I was very honoured and exited to host a VIP Women’s Breakfast during Money20/20 USA in Las Vegas. Money20/20 is one of the largest conferences of its kind in the world, and brought together leaders from payments, fintech and financial services. - said Nicole Zimmermann, Head of Customer and Marketing, Global Payments.
The conference was the perfect platform where ideas could be expressed, developments shared, and change created. The change I and other like-minded women were seeking to ignite in our VIP Women’s Breakfast was to create and foster gender parity and inclusivity in the workplace.
Twenty-five women participated in the breakfast, all from different companies and backgrounds working in an industry that has consistently ranked as one of the lowest in terms of diversity and inclusion. We shared our insights from our own experiences and the challenges we’ve faced in the workplace. Our talk ranged from exploring the many reasons why women are not getting leadership roles and the factors preventing them from progressing up the career ladder. We also exchanged ideas and brainstormed solutions to address and overcome these obstacles and created solutions that we could take away and make a difference to drive true change towards diversity and inclusion.
Our guest speaker, Marie-Claude Nadeau from McKinsey and Company gave us further insight on the challenges women face in the workplace presenting the latest data from their pioneering women in the workplace study. McKinsey’s Women in the Workplace report for 2019 is the largest comprehensive study of the state of women in corporate America, and shows us that while progress has been made in the past five years since the study launched, it was only seen at the upper executive levels, specifically at the c-suite and the level below. Progression has not been uniform at all levels of the career ladder and women still face significant hurdles along the way.
According to the McKinsey Report, the biggest hurdle women face is in securing their first promotion. That first step into management is the hardest for women to make, or as Marie-Claude put it ‘the most disappointing level,’ with women being 28 percent less likely to secure this first promotion when compared to their male counterparts. This lack of progress in middle management, between entry and upper executive level, is the missing rung in the ladder for women.
When we look at the circumstances surrounding the missing rung, we know that at entry level gender is almost a non-issue, the number of men and woman is at parity. When asked why the first management tier doesn’t reflect the same degree of parity, why men are hired at a much higher rate than their female co-workers, you’ll receive different answers from men, women and Human Resources officers.
- Men tended to say that there were not enough qualified women who were put forward for the positions.
- Women said it was because they were judged by a different standard.
- Human Resources said that the disparity was mostly due to women’s lack of mentorship and lack of qualifications.
While the exact reason for this disparity might be complex and even ambiguous, there are ways that it can be rectified.
The main objective of the conversation during the breakfast was not only to have a clear picture of the current situation, but to have the knowledge necessary to create solutions and implement change. Here are five key suggestions that grew from our conversation:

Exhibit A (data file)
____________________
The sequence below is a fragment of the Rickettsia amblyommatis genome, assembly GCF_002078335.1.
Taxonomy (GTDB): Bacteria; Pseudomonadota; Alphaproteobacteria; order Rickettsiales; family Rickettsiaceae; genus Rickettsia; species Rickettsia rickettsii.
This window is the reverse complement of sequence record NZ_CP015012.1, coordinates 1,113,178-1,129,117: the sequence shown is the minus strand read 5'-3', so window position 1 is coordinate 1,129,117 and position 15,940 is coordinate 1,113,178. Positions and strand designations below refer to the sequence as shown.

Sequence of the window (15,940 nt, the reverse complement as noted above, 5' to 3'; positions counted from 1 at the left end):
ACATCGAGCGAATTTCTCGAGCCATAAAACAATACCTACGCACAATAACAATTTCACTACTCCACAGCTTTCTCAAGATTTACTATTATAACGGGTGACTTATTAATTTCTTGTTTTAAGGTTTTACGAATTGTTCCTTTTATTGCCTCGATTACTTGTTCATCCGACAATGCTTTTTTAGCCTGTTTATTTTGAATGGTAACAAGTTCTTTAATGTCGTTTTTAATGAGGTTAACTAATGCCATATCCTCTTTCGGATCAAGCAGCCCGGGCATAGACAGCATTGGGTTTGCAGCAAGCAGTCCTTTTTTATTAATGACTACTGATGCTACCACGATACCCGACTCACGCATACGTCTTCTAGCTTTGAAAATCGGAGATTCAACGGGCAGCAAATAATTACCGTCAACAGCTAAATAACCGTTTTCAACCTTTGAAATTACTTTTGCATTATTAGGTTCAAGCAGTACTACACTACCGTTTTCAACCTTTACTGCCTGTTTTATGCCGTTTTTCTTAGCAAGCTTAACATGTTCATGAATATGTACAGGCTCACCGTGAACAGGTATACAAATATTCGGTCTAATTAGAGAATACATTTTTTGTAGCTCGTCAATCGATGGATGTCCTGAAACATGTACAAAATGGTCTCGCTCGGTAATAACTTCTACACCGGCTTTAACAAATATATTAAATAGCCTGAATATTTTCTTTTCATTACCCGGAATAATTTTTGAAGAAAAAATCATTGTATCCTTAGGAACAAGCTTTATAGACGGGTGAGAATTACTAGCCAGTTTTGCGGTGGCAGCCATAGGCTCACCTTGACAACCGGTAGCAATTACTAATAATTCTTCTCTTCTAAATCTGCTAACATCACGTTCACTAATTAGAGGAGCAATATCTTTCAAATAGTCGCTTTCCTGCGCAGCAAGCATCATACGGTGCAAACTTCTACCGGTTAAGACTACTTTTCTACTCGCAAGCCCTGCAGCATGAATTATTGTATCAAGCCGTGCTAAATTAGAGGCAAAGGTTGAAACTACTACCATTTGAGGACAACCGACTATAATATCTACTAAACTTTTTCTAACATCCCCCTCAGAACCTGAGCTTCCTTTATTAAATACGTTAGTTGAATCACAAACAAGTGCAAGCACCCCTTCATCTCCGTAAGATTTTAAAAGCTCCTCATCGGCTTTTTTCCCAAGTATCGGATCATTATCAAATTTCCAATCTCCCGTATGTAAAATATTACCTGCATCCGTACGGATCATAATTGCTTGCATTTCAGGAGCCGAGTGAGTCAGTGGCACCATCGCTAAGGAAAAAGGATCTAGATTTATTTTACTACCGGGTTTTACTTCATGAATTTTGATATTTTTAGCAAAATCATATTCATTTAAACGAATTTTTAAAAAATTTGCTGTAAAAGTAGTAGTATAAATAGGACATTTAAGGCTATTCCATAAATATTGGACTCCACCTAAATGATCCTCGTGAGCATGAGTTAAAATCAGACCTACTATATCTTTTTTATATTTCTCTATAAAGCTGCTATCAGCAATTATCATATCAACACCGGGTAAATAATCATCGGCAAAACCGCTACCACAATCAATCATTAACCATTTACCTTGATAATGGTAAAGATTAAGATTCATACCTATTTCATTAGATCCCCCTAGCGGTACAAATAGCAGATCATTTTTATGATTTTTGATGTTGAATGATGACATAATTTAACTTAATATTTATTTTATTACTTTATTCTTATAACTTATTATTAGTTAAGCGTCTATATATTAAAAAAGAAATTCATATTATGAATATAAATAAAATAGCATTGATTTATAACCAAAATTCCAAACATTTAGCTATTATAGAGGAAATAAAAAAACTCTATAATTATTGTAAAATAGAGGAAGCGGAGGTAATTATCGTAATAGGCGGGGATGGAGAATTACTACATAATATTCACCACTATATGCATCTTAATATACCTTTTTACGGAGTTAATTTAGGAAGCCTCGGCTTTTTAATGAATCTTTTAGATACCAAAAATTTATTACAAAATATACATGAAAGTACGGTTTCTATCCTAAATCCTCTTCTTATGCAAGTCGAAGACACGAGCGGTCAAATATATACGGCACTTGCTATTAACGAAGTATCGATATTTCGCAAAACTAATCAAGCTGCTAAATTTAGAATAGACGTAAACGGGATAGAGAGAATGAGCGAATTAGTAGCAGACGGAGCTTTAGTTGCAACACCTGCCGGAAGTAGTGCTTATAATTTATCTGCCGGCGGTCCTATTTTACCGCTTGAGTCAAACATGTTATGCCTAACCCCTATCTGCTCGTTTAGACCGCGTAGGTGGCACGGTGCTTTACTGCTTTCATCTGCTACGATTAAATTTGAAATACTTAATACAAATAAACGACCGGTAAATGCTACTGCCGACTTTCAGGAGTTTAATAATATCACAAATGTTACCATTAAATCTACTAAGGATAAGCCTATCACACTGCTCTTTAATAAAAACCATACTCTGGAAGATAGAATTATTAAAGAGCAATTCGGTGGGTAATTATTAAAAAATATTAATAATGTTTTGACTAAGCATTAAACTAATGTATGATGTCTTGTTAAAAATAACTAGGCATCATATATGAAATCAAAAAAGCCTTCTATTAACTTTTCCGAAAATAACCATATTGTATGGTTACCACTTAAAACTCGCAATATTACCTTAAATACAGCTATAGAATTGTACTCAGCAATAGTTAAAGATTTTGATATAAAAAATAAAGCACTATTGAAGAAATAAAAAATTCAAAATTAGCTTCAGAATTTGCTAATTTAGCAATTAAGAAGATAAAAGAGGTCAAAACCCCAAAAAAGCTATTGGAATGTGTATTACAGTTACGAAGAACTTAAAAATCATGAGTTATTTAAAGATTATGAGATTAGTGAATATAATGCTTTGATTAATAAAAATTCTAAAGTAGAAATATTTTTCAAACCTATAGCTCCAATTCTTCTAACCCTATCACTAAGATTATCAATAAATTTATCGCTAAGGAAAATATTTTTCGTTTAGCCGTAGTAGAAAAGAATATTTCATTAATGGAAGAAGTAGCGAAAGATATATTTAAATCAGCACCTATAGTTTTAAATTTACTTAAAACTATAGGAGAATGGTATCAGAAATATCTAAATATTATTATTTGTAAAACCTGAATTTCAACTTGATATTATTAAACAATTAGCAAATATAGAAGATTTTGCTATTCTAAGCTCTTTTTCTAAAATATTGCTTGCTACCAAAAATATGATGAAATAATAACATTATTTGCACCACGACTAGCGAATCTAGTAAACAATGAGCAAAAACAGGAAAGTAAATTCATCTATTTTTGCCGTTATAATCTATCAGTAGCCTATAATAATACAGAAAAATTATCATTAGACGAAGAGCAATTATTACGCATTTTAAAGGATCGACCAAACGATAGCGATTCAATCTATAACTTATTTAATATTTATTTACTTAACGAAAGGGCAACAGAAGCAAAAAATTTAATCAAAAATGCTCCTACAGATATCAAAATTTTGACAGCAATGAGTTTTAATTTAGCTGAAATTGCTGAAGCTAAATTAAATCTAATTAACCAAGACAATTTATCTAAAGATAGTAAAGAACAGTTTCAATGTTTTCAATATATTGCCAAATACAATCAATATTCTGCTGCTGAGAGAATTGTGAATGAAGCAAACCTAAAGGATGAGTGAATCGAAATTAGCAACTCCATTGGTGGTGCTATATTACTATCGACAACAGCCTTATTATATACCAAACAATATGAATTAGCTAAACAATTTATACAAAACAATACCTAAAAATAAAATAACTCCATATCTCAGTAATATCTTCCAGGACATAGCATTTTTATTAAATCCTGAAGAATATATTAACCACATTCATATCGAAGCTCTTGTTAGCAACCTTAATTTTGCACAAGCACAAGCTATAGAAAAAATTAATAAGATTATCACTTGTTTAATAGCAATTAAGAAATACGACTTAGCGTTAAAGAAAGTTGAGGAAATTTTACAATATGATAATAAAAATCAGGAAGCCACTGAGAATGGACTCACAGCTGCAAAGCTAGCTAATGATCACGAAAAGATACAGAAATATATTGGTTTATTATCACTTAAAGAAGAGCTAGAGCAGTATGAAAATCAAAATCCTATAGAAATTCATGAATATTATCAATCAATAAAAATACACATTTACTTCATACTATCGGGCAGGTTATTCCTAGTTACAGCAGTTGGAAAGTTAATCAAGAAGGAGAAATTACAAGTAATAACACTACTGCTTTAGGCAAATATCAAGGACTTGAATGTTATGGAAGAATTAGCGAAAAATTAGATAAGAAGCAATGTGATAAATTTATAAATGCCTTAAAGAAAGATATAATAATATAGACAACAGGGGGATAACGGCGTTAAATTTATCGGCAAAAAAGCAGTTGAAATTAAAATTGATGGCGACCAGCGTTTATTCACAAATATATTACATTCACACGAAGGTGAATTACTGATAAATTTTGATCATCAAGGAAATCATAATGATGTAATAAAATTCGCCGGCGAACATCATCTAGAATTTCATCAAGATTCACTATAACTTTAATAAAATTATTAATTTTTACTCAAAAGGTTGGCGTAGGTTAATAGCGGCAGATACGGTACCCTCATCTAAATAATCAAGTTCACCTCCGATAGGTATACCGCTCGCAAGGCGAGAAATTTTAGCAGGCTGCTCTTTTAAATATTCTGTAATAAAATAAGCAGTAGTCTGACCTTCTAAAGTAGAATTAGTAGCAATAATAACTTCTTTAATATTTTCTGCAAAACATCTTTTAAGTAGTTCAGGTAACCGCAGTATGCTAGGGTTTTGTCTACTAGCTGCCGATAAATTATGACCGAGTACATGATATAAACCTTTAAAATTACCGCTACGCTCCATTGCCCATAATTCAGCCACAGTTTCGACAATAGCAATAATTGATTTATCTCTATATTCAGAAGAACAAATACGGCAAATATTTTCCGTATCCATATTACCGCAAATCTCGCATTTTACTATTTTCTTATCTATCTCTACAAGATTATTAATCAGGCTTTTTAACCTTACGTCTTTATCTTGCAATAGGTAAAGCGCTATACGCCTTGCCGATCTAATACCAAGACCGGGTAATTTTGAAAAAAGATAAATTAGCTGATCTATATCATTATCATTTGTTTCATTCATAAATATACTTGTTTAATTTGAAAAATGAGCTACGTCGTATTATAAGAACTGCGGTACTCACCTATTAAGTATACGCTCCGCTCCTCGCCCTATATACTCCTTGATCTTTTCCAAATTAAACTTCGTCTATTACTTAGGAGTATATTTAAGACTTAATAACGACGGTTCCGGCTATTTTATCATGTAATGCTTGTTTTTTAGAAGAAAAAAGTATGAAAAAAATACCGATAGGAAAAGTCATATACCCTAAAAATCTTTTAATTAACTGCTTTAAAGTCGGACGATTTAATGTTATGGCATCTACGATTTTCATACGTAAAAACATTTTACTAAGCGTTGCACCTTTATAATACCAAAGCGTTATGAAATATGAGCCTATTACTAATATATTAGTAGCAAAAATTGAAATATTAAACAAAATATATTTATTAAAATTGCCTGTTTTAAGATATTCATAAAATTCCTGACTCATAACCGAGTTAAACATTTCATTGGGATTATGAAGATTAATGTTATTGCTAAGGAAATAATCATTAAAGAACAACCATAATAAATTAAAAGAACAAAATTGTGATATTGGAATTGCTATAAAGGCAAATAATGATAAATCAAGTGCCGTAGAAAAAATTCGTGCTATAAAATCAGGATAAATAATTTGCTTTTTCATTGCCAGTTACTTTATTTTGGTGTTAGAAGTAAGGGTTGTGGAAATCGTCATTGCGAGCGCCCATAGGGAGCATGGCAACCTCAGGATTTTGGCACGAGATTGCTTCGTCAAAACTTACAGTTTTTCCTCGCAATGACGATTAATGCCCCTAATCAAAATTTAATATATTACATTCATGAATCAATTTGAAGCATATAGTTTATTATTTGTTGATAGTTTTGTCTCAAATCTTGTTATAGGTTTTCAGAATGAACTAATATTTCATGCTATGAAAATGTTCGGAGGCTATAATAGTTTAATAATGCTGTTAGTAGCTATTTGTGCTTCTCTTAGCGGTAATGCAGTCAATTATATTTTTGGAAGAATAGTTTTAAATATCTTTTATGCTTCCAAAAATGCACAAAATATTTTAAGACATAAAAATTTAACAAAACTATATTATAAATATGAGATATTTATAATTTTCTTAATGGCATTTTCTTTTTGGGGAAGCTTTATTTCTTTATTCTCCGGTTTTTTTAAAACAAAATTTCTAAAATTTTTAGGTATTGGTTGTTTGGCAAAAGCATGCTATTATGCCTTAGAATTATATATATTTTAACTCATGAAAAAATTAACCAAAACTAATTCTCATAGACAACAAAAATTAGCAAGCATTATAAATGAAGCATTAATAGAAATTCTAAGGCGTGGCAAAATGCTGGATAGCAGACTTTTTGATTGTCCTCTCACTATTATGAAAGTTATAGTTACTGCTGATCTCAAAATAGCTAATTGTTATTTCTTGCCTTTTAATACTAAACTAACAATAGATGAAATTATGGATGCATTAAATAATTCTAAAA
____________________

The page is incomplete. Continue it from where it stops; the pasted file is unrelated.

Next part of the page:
Create female support networks
Women at all levels need to get behind each other and foster a network of encouragement and support.
Provide training and coaching for all levels to provide women with the skills necessary to successfully navigate the workplace and increase their confidence to market and promote their skills. Giving leadership training for both men and women is also an opportunity to learn how to be a good manager, and how to manage staff well, regardless of gender.
Mentorship and Sponsorship
Women need better knowledge of their prospects and opportunities available for their career progression. Women are more likely to rank their skills lower and are less likely to put themselves forward for a role. Mentoring and sponsoring women at all levels during their career helps bring themselves forward in a way that feels authentic while enabling them to aim and reach higher.
There are men who want to be a part of the change but may not know how to go about it. Get them engaged in the conversation, encourage them to speak up, advocate for change to create gender parity.
Make diversity a priority
We need to get straight to the point. Not having enough diversity is a problem that needs to be solved. If the main barrier to women progressing up the ladder is the broken rung, then making a goal of getting women into that first line of management needs to become a priority. By putting diversity on the agenda, we can create a plan of action that addresses the factors preventing women from succeeding and implement strategies to combat them by making lasting structural and operational changes.
By tapping into the vast knowledge and experience that women have, engaging with each other to start these conversations, I believe we can create and become leaders for change. The journey is just beginning, and the onus is on us to spread the conversation and create a ripple effect that will drive true progress across the industry.